Thank you, Mr. Chair, and good morning.
As you mentioned, I am accompanied this morning by my colleagues Kathy Green, who is our director of research and policy, and Mr. Kevin McNeil, who is senior counsel, specific claims legal services, at the Department of Justice.
I would like to thank the committee for this opportunity to speak about the work that has been done, and that is being done, to address first nations' specific claims.
Since June 2007, the specific claims process has undergone a fundamental reform, the results of which have yielded significant results: an independent adjudicative body has been established; the backlog of claims and assessment phase of the process will have been addressed in a few weeks; 68 claims, valued at more than $1 billion, have been resolved through negotiated agreements, and 247 claims are currently in negotiation.
But let me start at the beginning.
A specific claim is a claim made by first nations against the federal government relating to the non-fulfilment of an historic treaty or the mismanagement of first nations land or other assets.
The specific claims policy, which was first published in 1982, establishes an alternative dispute resolution option that first nations may engage on a voluntary basis to resolve these grievances. The primary objective of the policy is to discharge outstanding lawful obligations that arise from such claims through negotiated settlements.
In 2006, the final report of the Standing Senate Committee on Aboriginal Peoples included a special study on the federal specific claims process. The report, entitled Negotiation or Confrontation: It's Canada's Choice, concluded that the specific claims process was defective and that first nations perceived a conflict of interest given that the government both judges and compensates claims made against it.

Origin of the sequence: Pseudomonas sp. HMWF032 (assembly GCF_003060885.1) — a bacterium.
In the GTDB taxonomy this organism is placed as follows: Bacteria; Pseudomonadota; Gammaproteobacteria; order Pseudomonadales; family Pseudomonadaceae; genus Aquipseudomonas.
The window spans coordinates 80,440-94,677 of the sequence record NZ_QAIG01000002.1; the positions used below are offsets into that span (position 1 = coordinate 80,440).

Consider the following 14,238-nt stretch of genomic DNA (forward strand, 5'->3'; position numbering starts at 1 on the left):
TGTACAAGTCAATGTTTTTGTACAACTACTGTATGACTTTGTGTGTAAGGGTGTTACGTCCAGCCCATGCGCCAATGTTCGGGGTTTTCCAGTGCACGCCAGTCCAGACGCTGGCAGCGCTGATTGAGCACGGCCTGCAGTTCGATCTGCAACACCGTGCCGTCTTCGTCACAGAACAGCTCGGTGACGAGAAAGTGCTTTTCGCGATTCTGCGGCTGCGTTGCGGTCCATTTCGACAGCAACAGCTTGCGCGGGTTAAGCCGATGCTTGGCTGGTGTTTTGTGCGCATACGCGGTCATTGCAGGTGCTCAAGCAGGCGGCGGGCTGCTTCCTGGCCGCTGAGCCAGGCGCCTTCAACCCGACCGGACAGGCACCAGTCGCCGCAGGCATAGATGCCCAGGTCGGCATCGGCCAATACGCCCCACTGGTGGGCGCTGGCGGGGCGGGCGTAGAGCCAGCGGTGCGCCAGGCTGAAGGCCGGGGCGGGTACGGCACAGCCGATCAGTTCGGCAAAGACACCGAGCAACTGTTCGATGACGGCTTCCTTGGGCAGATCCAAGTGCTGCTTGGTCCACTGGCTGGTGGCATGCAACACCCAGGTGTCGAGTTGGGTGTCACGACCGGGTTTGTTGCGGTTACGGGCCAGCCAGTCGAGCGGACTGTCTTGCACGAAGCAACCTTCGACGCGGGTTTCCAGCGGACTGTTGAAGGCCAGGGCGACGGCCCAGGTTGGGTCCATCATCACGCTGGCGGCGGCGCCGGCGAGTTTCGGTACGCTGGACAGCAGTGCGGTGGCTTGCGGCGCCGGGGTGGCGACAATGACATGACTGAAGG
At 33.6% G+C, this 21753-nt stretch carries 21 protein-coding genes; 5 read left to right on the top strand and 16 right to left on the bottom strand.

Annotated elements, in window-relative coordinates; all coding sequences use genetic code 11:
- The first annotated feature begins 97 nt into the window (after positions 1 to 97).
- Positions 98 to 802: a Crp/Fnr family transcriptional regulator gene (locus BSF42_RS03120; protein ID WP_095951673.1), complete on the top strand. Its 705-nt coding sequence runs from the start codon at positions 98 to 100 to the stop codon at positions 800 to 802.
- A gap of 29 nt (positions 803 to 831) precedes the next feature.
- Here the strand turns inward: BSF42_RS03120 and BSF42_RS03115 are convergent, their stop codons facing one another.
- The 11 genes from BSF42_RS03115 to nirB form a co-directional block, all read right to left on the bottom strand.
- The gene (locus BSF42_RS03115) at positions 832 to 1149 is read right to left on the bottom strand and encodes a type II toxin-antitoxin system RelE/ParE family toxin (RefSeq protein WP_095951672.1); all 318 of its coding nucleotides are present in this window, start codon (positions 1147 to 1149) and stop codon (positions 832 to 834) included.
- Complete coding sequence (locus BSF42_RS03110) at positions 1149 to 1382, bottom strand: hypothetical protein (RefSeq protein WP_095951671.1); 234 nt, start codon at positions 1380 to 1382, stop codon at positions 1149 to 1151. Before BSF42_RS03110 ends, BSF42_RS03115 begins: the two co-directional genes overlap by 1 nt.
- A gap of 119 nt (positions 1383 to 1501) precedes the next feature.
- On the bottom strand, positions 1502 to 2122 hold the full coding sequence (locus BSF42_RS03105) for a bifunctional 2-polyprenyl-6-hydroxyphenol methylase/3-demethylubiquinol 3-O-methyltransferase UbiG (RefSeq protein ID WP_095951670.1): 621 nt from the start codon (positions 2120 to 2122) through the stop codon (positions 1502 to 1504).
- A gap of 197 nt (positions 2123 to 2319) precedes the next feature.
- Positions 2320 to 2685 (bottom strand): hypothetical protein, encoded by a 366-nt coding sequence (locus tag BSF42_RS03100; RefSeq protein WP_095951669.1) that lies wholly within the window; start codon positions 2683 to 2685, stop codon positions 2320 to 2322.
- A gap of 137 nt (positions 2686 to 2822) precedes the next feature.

The committee recommended that an independent body be established with the authority to resolve specific claims, that a dedicated fund be established for the payment of specific claims settlements, and internal government procedures for the assessment and negotiation of claims be improved.
In response to the Senate Standing Committee Report, in June 2007, the announced “Justice at Last: Specific Claims Action Plan” aimed at reforming the specific claims process.
The action plan was built on four independent pillars: impartiality and fairness, faster processing, greater transparency, and better access to mediation. All four pillars have been implemented, and the success of the process reform even now is clearly evident.
The cornerstone of “Justice at Last” is the Specific Claims Tribunal, an independent adjudicative body that was established in 2008 pursuant to the Specific Claims Tribunal Act, which legislation was developed jointly with the Assembly of First Nations. The tribunal has the authority to make binding decisions in respect of the validity of a claim and to award compensation, to a maximum of $150 million per claim. The tribunal became operational on June 1, 2011; five claims are currently filed at the tribunal.
A particularly troubling criticism of the specific claims process was the prolonged period of time necessary to assess and negotiate claims. Prior to “Justice at Last” the average time taken to settle a claim was over 13 years. Consequently, a backlog of hundreds of unresolved claims had accumulated by 2007.